As for the contents of this book, I’ve learned so many things that I can use in casual conversation (though it depends on who you’re talking to). Anytime I see a crow I tell anyone who’ll listen about how they recognize human faces and hold grudges for generations.  

book photo

I highly recommend this book to those who are interested in animal behaviour (not just apes in this book, but a variety of species), and to those who want to crack into reading nonfiction science books but aren’t sure of where to start.

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Book Review: All Systems Red by Martha Wells

All Systems Red

All Systems Red

Title: All Systems Red 
Author: Martha Wells
Series: The Murderbot Diaries #1

Genre: Science Fiction
Date of Publication: May 2, 2017
Publisher: Tor


Synopsis

Set in a distant future, a team of scientists are sent to a planet to conduct surface tests,  and they are required to bring along a Company-issued droid. They’re utterly unaware that this droid has hacked its AI, effectively enabling it to do whatever it wants. “Whatever it wants” means that it spends its free time watching cheesy soap operas.  The droid refers to itself as the Murderbot–though it would never say that to the humans it was sent to protect. When danger is afoot, the Murderbot feels compelled to continue to protect the scientists no matter the cost.

Plot

I don’t usually read hard science fiction, but one of the categories for the PopSugar Reading Challenge is “A book set in space”, so I was thrust into this category, whether I wanted to explore it or not. I decided to read this book because it’s short–only a novella, it had an interesting premise, and very positive reviews on Goodreads. Boy am I glad I picked this book. 

At only 89 pages, this book packs a lot of action and adventure between its covers. The plot never lags, and Wells does a fabulous job of balancing all four appeal elements, which, of course, is likely why this book has appealed to so many readers. The plot is engaging and fun, and Wells resolves the plotline while hinting at the possibilities of what’s to come with the followup books in this series. Books which I’ll be definitely checking out.  Hard science fiction books, here I come!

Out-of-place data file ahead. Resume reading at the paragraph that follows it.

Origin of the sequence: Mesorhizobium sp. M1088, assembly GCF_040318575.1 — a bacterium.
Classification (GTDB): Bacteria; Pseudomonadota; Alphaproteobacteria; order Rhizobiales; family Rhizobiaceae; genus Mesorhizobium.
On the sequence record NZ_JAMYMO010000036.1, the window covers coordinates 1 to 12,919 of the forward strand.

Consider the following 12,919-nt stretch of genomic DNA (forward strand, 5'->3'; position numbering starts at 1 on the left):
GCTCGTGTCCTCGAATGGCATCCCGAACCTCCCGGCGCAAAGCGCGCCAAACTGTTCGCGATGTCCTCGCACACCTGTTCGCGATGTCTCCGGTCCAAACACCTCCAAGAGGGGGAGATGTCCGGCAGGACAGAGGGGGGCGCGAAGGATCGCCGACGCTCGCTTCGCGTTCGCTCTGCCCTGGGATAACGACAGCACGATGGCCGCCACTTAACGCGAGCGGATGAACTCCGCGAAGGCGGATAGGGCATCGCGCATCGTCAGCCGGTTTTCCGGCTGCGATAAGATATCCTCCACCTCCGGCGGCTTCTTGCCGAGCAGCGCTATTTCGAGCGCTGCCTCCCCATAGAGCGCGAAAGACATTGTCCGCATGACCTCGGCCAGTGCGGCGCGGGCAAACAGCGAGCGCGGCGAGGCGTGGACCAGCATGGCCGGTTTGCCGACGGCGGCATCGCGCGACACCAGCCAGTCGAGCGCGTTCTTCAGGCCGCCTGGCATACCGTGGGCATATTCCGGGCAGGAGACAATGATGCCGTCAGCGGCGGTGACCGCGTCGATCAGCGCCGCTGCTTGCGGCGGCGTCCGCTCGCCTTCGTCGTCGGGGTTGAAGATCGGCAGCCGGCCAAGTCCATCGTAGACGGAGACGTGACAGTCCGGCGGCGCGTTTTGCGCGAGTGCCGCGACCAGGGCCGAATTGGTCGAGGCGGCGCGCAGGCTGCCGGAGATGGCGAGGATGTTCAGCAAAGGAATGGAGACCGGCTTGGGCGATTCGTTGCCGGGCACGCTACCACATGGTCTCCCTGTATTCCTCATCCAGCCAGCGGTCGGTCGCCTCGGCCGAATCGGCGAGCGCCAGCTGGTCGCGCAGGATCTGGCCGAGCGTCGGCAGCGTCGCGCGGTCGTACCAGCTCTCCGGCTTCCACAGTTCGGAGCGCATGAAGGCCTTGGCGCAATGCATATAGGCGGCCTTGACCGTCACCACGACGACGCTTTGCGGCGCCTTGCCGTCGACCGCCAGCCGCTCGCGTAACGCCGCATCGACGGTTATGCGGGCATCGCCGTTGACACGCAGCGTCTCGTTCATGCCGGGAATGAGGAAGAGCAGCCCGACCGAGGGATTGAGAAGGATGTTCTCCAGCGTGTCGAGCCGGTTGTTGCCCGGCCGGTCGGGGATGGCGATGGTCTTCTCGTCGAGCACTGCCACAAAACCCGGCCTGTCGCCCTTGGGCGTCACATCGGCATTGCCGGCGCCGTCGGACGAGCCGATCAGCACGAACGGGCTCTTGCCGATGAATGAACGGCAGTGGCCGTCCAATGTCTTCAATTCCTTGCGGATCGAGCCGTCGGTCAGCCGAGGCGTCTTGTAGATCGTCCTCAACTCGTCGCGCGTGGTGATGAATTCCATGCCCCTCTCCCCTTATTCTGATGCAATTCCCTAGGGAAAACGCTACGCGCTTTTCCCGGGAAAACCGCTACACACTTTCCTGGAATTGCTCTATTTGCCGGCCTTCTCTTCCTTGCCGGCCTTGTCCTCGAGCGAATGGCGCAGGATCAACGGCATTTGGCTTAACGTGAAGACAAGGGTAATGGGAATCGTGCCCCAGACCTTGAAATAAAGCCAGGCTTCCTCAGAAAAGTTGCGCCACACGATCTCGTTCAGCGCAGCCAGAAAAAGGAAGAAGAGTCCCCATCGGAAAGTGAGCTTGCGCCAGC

Characters

The Murderbot is a dynamic and relatable character, despite not even being a human being. It’s funny and socially awkward, which is something that many bookworms such as myself can relate to.  It has a heart, which becomes evident as the story progresses.

Given that this is a novella and the focus is clearly on the Murderbot, I haven’t marked Martha Wells down for not developing the other characters quite to my liking. That said, each of the teammates had a unique personality so that I didn’t have a difficult time telling them apart. They each had their own way of viewing and dealing with the Murderbot, which coloured its perception of these characters in interesting ways. 

Setting & Language

Set in a science fiction world, Martha Wells does a fabulous job of making it easy for me to follow, which is no easy feat considering I rarely read in this genre. All the science fiction-y words were understandable within context. She doesn’t spend reams of pages describing how the world works, but reveals things as they are needed to be known by the reader. If you’ve read any of my other reviews, you would know that this is something that I value in a book.  Books with info-dumps automatically receive fewer stars, even if the rest of the book is up to my standards of reading. 

All Systems Red

This is a perfect gateway book into the hard science fiction genre. It contains all four appeal elements, so even if you aren’t interested in reading science fiction, you should give this one a shot, because it might just surprise you.

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Book Review: Lock Every Door by Riley Sager

Lock Every Door

Lock Every Door Cover

Title: Lock Every Door
Author: Riley Sager
Genre: Mystery, Thriller
Date of Publication: July 2, 2019
Publisher: Dutton


Synopsis

Jules Larson is broke. She found out that her boyfriend was cheating on her the same day she lost her job, and now she is also homeless. So, she seeks out a new job as an apartment sitter so she’ll have a place to live while she job hunts. Little does she know that the apartment is in the Bartholomew, one of New York City’s oldest and most historical buildings, and the setting of her favourite novel. When she accepts the job, the rules she is required to follow seem a little strange, but they’re paying her so much money that she doesn’t ask any questions. That is, until she starts to wonder what has happened to the other apartment sitters…

Plot